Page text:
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06/14/2009

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Anonymous

I am a chinese.先来留个脚印O(∩_∩)O~

Anonymous

I think many of Mr Becker's concerns are well understood by the Obama administration.

"If these companies offer higher pay than the Czar allows for companies under his jurisdiction... the controlled companies will lose their best employees to competitors, and they will have trouble attracting employees who are highly capable."


Mr Becker's reasoning on this is unassailable, but I think it is a bit behind the winds of change.

The stated goal of the administration is to apply these limits to all publicly traded companies (I believe Mr Posner also takes this in view of the situation is his article). Compensation for for all these entities is then to be placed under review by the SEC, the Fed, the President's Working Group on Financial Markets.

This will, no doubt, have some similar effect of flight and disturbance of competition, but between firms in curtailing of new public offerings, and may lead some companies to return to private hands. I am certain, however, that a large number of firms will be unable to extract and exempt themselves, either through the complexity of their existing arrangements or through additional law that would see delisting--or perhaps even refraining from going public--as a regulatory dodge.

The goal of the administration is clearly to establish equal footing -- everyone's throat beneath their heel.

Anonymous

I hate too say this, but most of Hayek's work also suffers from a "Fatal Conceit". That is, that Markets and assorted Corporate Executives and Boards are any better at establishing "Prices and Wages" and not too mention Economic Sytems that operate in the Public Interest than is the Government or it's various Agencies. The now classic example is the current Depression.

As old A.Lincoln once said, "It's time to think anew and act anew". Not too mention, canning the various Econ. Dept's around the globe.

Anonymous

No one should be surprised. Fearful yes, but not surprised.

Jim

Anonymous

Another fatal conceit: that executives at a handful of major financial institutions would know how to price subprime mortgages.

Anonymous

Yikes! One hates to denounce the writings of prize winning economists as obtuse and outdated crapola but it's also hard to find reason for a higher grade.

These apologists for what the very recent "status quo" has become seem to have "forgotten??" what has happened to wage distribution over the last 30 years with increases at very top doubling and tripling, while median wages and those just above and below median have been virtually flat. The min wage has been allowed to erode to barely half the purchasing power it had in 1980 and those folks have not seen a dime of the doubling of productivity over those years.

Today, it's pure and very simple economics that the US and indeed the world is demand starved and the economy simply will NOT work with such a percentage of both wages and wealth being held by a small percentage while the remaining 80% are strapped and have literally no discretionary income after paying basic living costs.

As for trying to foil us with some phony "supply and demand" shuck and jive as companies "compete" for "talented" CEO's and other top excs, how naive do these guys think we are? We KNOW well and have long known that the game is that of the CEO appointing the board and the board appointing a "salary commission" made up of cooperative pals, or worse, those whose own companies will be awarded sweetheart contracts.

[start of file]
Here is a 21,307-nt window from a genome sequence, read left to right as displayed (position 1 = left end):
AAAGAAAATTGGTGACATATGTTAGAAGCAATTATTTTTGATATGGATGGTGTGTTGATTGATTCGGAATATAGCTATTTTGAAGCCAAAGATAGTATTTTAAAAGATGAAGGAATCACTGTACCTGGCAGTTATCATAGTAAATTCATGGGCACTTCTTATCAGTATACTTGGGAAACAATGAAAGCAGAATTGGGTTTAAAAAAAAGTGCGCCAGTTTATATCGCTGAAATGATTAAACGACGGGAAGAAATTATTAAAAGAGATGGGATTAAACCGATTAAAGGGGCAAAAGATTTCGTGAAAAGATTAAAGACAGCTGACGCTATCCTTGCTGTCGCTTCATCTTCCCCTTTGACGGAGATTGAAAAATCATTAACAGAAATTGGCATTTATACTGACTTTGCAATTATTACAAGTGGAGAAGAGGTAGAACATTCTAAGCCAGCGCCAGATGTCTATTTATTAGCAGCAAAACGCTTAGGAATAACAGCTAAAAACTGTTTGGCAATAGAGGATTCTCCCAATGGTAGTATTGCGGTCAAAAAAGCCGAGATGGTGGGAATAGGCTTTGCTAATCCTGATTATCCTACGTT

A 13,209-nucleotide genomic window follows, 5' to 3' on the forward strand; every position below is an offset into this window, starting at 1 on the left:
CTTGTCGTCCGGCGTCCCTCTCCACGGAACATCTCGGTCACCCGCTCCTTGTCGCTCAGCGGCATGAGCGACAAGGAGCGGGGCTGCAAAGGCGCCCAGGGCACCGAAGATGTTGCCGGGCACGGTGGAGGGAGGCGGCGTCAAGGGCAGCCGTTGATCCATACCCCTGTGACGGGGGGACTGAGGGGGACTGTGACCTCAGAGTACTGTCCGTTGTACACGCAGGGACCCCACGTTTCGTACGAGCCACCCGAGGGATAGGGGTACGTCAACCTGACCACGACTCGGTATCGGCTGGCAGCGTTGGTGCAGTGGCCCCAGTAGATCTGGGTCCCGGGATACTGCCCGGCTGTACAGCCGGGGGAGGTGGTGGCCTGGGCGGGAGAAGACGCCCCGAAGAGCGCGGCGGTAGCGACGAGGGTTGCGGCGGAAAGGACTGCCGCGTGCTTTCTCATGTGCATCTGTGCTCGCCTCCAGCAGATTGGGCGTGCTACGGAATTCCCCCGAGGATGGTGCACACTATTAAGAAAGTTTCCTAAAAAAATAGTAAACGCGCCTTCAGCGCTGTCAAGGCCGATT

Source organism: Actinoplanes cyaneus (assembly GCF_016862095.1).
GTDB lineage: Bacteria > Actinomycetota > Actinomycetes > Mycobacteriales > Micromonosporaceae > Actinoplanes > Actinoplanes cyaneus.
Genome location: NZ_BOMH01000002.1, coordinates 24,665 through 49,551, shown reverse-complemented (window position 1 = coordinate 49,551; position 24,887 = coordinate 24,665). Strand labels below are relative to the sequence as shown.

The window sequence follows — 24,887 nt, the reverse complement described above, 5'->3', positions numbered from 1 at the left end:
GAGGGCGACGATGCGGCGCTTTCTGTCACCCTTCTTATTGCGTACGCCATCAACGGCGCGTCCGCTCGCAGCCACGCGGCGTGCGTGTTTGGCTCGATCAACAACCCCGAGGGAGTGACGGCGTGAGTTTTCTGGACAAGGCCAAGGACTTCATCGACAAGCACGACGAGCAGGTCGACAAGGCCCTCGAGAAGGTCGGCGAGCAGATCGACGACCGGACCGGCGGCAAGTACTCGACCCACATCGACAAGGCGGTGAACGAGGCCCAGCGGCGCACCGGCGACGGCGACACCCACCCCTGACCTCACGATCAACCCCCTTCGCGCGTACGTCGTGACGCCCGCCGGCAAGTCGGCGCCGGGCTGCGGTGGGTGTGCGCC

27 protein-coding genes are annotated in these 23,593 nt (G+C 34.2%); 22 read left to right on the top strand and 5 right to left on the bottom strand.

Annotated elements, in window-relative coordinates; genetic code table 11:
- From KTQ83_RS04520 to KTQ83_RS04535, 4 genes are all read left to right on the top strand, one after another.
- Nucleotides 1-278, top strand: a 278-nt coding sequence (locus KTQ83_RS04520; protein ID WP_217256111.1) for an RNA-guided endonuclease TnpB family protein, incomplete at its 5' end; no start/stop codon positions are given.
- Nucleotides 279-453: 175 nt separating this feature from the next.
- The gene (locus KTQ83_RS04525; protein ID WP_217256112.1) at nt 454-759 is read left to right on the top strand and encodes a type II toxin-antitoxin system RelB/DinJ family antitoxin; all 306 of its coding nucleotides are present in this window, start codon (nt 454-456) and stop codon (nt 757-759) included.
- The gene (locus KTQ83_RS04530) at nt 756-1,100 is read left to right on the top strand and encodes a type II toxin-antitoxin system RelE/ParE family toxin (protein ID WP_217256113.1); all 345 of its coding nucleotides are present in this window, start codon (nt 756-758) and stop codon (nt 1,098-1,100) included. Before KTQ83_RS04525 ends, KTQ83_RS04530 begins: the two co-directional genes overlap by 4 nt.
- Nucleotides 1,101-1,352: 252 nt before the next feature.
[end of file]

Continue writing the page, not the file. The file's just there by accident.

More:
In 1980 Ceo's in the US earned about 60 times worker pay, and THAT ration was among the highest in the developed world. Volvo was built on a concept of factor of 10 being the difference between the top earner and the least. Yes, there is a reason for the name "company" and it used to mean a group of people working together to pool talents and labor and achieve more for all than could be done working individually.

Today CEO pay has risen to 400 times worker pay, so the rather annoying term "He works FOR me" rather than "He works with us....... or out team" has never been truer. And has this outlandish scheme of husbanding most of the profits at the top bought us excellence? or even competence? And would not ONE measure of such excellence or competence BE increasing rewards at all levels of pay as productivity increases?

So now that things HAVE gotten so out of kilter "we" circle the wagons and claim that any disruption of what has been previously stolen by Congressional negligence of, at LEAST, increasing the min wage with inflation, killing the unions and collective bargaining, and I suppose buying a batch of radio stations with propagandists that convey to their sheep-like audience the message that they are NOT worthy even of what they do get and are lucky beyond belief that these grossly overpaid CEO's who've stolen complete control of the company will "give them a job??"

Obama might fail in his endeavor to rationalize at least a bit of our wage structure, as JFK once failed in his to jawbone down soaring and inflationary steel prices, but! if this economy is ever to return to any semblance of health, by one means or another, those of the middle income group and those below MUST have a buck in their pocket to spend. The few at the top can not consume that many homes, cars, appliances and other consumer goods we still mfg here. If the US mass market isn't buying China, India and the rest will have increasing problems with the entire world's economy will continue in the death spiral it's in today.

`````````````````````````````````````````````````

Lastly, I've not heard much about pressure on GM to build smaller and more efficient cars and their (approved?) plan of selling off Saturn and closing Pontiac leaves them with fewer cars of modest size and good mileage. Even the most popular Hummer, the H-3 gets fair mileage for a midsized SUV.